Counselor Randy Norris retires, gets ready to embrace her future


After retirement, counselor Randy Norris hopes to get involved with the community and spend time on her interests. She has been with Reagan since the school opened and will be missed by many.

Randy Norris has been a Reagan counselor since the school’s inception, and is finally retiring after 17 years of serving the school and students. Throughout the years, Norris has witnessed the growth of the school, the addition of new counselors and changes in leadership. After almost two decades with Reagan, Norris’ retirement offers her a chance to focus on all of the things she loves about life.

Although her time at Reagan is concluding, Norris has found plenty of enjoyment in being able to interact with students, whether it be through embracing diversity or the pleasure of helping someone solve a problem. 

“One of the things I really love is being able to interact with and be exposed to students of all different backgrounds,” Norris said. “That’s not something I’d necessarily have in my daily life, so I enjoy seeing students coming from other countries, different ethnic backgrounds or different socioeconomic backgrounds.” 

Being a counselor for many different kinds of high school students requires someone thoughtful who can be a good problem solver. Throughout her life, Norris has exhibited these qualities that have made her such an asset to the school. 

“I just love when I’m in a situation where I can answer somebody’s question and help them, and make something easier for them,” Norris said. “I think even when I was in high school, I was always the kind of person people went to with their problems.” 

She was also part of peer-counseling groups in both high school and college. Whether it be helping students apply for college or navigate a difficult situation with a friend, Norris is there to offer a helping hand. 

With the newfound free time retirement offers, Norris plans to continue working with young people in a volunteer capacity. Connecting with the students at Reagan is one thing she’ll miss, and Norris does not want to leave her interaction with the youth behind after retiring.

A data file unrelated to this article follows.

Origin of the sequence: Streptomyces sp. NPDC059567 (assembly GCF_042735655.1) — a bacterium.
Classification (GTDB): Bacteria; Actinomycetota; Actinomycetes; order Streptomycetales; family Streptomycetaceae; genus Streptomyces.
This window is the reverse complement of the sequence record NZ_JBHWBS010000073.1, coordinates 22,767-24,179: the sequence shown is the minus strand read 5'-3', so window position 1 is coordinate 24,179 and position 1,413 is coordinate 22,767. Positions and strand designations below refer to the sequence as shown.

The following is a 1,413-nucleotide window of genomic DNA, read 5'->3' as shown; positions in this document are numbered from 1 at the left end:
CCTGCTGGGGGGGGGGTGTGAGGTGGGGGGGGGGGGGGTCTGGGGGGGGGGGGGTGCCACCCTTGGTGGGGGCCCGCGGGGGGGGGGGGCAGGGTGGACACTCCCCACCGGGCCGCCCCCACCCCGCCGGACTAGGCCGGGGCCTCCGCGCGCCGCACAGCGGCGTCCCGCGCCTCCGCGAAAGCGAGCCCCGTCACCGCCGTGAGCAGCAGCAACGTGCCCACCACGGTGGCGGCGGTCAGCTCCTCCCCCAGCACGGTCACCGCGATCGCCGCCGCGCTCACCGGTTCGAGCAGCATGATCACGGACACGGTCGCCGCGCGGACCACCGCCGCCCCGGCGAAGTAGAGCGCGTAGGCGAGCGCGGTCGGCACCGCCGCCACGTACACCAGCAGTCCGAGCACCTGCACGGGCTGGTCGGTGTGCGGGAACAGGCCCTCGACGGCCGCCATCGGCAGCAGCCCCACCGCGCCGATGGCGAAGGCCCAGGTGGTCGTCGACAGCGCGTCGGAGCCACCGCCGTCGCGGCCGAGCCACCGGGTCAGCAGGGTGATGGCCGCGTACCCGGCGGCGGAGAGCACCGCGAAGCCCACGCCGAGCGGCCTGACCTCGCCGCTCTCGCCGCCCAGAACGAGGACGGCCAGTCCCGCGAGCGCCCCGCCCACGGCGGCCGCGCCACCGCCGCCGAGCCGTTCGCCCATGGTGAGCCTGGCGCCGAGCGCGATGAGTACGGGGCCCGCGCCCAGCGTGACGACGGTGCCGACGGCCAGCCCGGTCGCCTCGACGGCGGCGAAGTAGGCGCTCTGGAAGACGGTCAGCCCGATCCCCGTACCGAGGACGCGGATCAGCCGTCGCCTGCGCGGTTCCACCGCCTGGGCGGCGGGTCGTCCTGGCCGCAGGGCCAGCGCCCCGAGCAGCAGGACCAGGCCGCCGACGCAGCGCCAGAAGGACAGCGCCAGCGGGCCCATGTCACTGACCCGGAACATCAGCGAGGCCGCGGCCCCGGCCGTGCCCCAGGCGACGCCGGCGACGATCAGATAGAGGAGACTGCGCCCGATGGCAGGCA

“I will miss the interaction with the kids,” Norris said. “I think that is something I will continue in some way. I want to find a way to stay involved with young people.”

Norris has other aspirations on how to expand her involvement in the community as a whole.

“I really want to do a lot of volunteering,” Norris said. “I’m involved in some civic groups and that kind of thing, and I’d like to get more involved in promoting social justice initiatives, promoting voter registration— a little bit of something in politics. Just really getting involved more in the community.” 

Another main interest Norris is excited to pursue in the future is her enthusiasm for arts. She has an appreciation for art of all forms, and enjoys literature, printmaking, photography and the overall expression art can offer. 

“I love just doing something with a different part of your brain and being creative,” Norris said. “You create something new and different that you can’t find naturally. You’re creating something beautiful.” 

She has taken art classes at the Sawtooth Center for 14 years and even taught a stencil-making class.

During Norris’ time as a counselor, one of the things she’s enjoyed is meeting with students who share an artistic passion. If they happen to have images of their art on their phone or carry a portfolio, she’s happy to let them share their creations with her.

“I’m just fascinated by art, any kind of art,” Norris said. “I really enjoy seeing students express themselves artistically, whether they’re dancing or taking art classes or playing music. I think it’s so important.” 

Being a counselor has given her the chance to see the impact art can have on struggling students. Many are able to use it as a comfort when other things are going on in their lives, which Norris has found heartwarming. 

Norris will be missed by the community here at Reagan. Fellow counselor Chris McCoy has fondly called her the “All Knowing One” for her years of experience and the belief that she seems to know the answers to all of his questions. He will miss her organized spreadsheets, her leadership skills and hanging out with a fellow Wake Forest graduate.  

“When trying to put Ms. Norris into words, what quickly comes to mind is ‘driven’ and ‘committed,’” McCoy said. “The success of her students to me is what drives her to be the best counselor day in and day out.”

The years of retirement ahead open up opportunities for Norris to put time into the other things she cares about. She’s excited to travel more, catch up on her favorite shows and contribute to the community. She’ll have the chance to attend more sports games, read books for as long as she’d like and attend concerts and lectures. Overall it seems like the future holds an abundance of new adventures and explorations of her passions.

“There’s so many other things that I’m interested in that I want the opportunity to do,” Norris said. “I’ve really enjoyed my time at Reagan and I feel very lucky to have been here. It’s going to be a big adjustment to not have this part of my life, but I’m excited to fill my time with other things.”